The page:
The Windfall Elimination Provision

If you have a pension from a job where you did not pay Social Security taxes, your benefit may be reduced by the Windfall Elimination Provision (WEP). How do you know if you’ll be impacted? Don’t expect it to be on your Social Security benefits statement. This may surprise you but your Social Security statement does not reflect any reduction in benefits due to this provision. The Social Security Administration will  wait until you file to tell you how much the reduction is if you qualify for both Social Security and a non covered pension.


the windfall elimination provision for teachers, firefighters and police officers

Understanding if a reduction in benefits will apply to you, and how much that will be, does not have to wait until you file for Social Security. You can find out today. It starts by understanding the mechanics of the Windfall Elimination Provision.

The Social Security Amendments of 1983 introduced the Windfall Elimination Provision (WEP) as part of an effort to keep individuals from “double dipping.” This was defined as receiving both a pension from a job where they did not pay Social Security taxes and a Social Security benefit.

This new provision began to reduce Social Security benefits for those who worked in a job in which:
1) They did not pay Social Security taxes
2) Qualified for a pension from that job.

Teachers are one of the most common groups to be impacted by this rule but it often includes other public sector workers like firefighters, police officers and numerous other state, county and local employees.

Non Covered Employment

In the beginning, Social Security didn’t cover any public sector employees. However, over the years, many states dropped their own pension plans and adopted coverage agreements with the Social Security Administration. However, there are still several states who do not participate in Social Security. Instead, they have their own state run pension plan. For workers in these states, the rules for collecting a non covered government pension and Social Security can be confusing and maddening.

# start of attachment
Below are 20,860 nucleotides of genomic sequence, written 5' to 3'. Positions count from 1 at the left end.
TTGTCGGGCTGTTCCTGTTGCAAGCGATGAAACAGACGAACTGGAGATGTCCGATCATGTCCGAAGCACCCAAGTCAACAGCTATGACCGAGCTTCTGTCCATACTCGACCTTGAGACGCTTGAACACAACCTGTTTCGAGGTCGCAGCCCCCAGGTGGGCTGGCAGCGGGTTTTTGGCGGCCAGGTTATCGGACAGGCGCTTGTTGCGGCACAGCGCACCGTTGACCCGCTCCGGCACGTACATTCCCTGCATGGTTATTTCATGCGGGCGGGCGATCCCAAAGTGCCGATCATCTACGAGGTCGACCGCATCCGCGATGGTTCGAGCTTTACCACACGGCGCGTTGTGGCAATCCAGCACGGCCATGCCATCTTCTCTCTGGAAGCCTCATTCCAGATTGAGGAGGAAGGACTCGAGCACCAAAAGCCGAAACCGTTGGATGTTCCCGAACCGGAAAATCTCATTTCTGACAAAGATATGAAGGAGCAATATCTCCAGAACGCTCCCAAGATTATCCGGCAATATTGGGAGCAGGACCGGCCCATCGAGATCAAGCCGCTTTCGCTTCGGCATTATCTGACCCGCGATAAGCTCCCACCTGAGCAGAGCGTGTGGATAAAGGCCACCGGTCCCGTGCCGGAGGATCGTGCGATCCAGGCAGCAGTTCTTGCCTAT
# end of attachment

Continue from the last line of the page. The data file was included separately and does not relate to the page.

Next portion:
That’s especially true if you’ve paid into the Social Security system for enough quarters to qualify for a benefit. It’s quiet common too. Many individuals find themself in this situation for a variety of reasons. For example, Firefighters often work second jobs where they pay social security tax. Police Officers will often retire at an early age and move on to another “covered” job. Many teachers came to education as a second career, after they’ve spent years working in a job where Social Security taxes were withheld.

Windfall Elimination Provision Mechanics

The Windfall Elimination Provision (WEP) is simply a recalculation of your Social Security benefit if you also have a pension from “non-covered” work (no Social Security taxes paid). The normal Social Security calculation formula is substituted with a new calculation that results in a lower benefit amount.

Covering the topic exhaustively would require a multipage essay, but the necessary components of the WEP can be distilled to a few simple points:

  • The maximum Social Security reduction will never be greater than one half of your pension amount. This is capped at a monthly reduction of $413 (for 2015).
  • If you have more than 20 years of substantial covered earnings (where you paid Social Security tax), the impact of the WEP begins to diminish. At 30 years of substantial covered earnings, the WEP does not apply.

chart showing how to reduce the impact of the windfall elimination provision

Source: Devin Carroll, Data: Social Security Administration

This phase-out of the WEP reduction offers an incredible planning opportunity if you have worked at a job where you paid Social Security tax. For example, if you worked as an engineer for 20 years before you began teaching, you may be able to do enough part time work between now and when you retire to completely eliminate the monthly WEP reduction. This phase-out of the WEP reduction offers a great planning opportunity if you have worked at a job where you paid Social Security tax.

Would it be worth it? If you consider how much more in benefits you could receive over your retirement lifetime, it could be worth $100,000 in extra income over a 20-year retirement. Obviously, not everyone has the option of accumulating enough years to wipe out the big monthly WEP reduction. But for those who do, or can get close, it’s worth taking a closer look.

For more information, see the Social Security Administration’s WEP Benefit Calculator.

I’d love to hear your thoughts.

How does this rule surprise you?

In what way is it more or less complicated than you have previously thought?